Mottley lashes government awarding of contracts
(left) Opposition Leader, Mia Mottley and Paul Ashby (right), moderator of the Barbados Chamber of Commerce and Industry (BCCI) discussion. (Photo: Richard Grimes)
Opposition Leader, Mia Mottley is of the view the Freundel Stuart led administration is showing favouritism in the way in which it goes about awarding contracts to businesses in Barbados.
Though not calling any names, Mottley highlighted one developer in particular, saying it was unreasonable for a contractor to receive over $1 billion in investments.
“One man cannot get a $24 million contract at Valerie, $28 million housing contract at Grotto; a $42 million molasses storage tank, 20-year contract in the Barbados Bridgetown Harbour... Coverley which is over 1,100 houses at which the government is only receiving less than $2.50 a square foot on the land there; 2,300 lots at Bushy Park that have been committed to in an MOU [Memorandum of Understanding] but mercifully the contract has not been signed [by] the National Housing Commission to give them the lots.”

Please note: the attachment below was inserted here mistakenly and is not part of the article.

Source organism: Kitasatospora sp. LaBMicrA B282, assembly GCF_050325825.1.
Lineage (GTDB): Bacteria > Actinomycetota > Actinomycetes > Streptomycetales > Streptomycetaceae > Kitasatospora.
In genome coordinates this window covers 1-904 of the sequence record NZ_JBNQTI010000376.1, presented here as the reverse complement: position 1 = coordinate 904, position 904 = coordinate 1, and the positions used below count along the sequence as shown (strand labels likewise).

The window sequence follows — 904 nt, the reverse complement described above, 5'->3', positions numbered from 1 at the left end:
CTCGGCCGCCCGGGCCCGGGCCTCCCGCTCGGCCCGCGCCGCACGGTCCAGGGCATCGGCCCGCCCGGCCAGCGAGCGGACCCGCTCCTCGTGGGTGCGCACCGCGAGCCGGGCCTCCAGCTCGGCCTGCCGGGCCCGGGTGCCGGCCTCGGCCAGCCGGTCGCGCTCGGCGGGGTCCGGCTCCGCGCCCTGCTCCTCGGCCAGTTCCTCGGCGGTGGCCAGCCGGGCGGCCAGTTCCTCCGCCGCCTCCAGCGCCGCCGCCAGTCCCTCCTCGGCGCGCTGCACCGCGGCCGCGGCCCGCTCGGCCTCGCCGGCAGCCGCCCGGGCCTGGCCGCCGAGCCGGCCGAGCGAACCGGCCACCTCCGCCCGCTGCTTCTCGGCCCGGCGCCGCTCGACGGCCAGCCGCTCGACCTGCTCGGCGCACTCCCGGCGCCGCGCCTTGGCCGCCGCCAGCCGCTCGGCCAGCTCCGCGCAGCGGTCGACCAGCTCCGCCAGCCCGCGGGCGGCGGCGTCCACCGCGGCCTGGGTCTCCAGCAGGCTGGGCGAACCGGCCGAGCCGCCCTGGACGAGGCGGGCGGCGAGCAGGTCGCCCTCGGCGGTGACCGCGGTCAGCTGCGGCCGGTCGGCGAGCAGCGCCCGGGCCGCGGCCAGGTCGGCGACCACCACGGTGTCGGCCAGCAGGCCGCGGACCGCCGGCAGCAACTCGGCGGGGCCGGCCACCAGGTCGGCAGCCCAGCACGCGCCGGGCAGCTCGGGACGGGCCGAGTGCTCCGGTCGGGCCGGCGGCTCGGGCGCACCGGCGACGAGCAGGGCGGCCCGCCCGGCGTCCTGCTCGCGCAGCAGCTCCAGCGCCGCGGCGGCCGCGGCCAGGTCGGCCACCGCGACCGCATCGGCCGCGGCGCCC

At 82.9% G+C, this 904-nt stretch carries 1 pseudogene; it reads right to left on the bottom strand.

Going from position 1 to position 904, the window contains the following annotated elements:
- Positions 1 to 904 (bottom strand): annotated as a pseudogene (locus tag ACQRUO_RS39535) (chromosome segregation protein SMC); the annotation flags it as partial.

Mottley questioned whether government had forgotten its promise of 40 percent procurement for small businesses which was made when they first came into office, adding it appeared as though they were set on a path to run small businesses into the ground with their policies. Continuing to hone in on the unnamed contractor, Mottley said the favouritism was abundantly clear.
“...the Hyatt Hotel, the land at the Port where the cement plant has gone and there is a Town Planning dispute. Bushy Park Racing Circuit itself, the plot to sign businesses on the highway and I can go on and on. One person cannot get more than a billion dollars in contracts at the very time that Barbados has a smaller economy at the end of the decade than it started with at the beginning.”
She said in light of the physical landscape of Barbados and the limited number of construction investments, a lone developer “cannot get all”. She added there was a need for fair and transparent practices as well as a need to give ordinary Barbadians a chance.
Moving onto commercial banks, Mottley accused the entities of not offering decent rates on savings accounts as well as not allowing ordinary Barbadians to access capital with low interest rates.
“What we cannot have is the choking off of opportunities in Barbados for ordinary people, we believe, especially those who will be on the front line of any adjustment … government needs to have a policy of affirmative action to show that those who bear the brunt of the adjustment must be on the frontline of contracts and and supply of goods and services in this country.”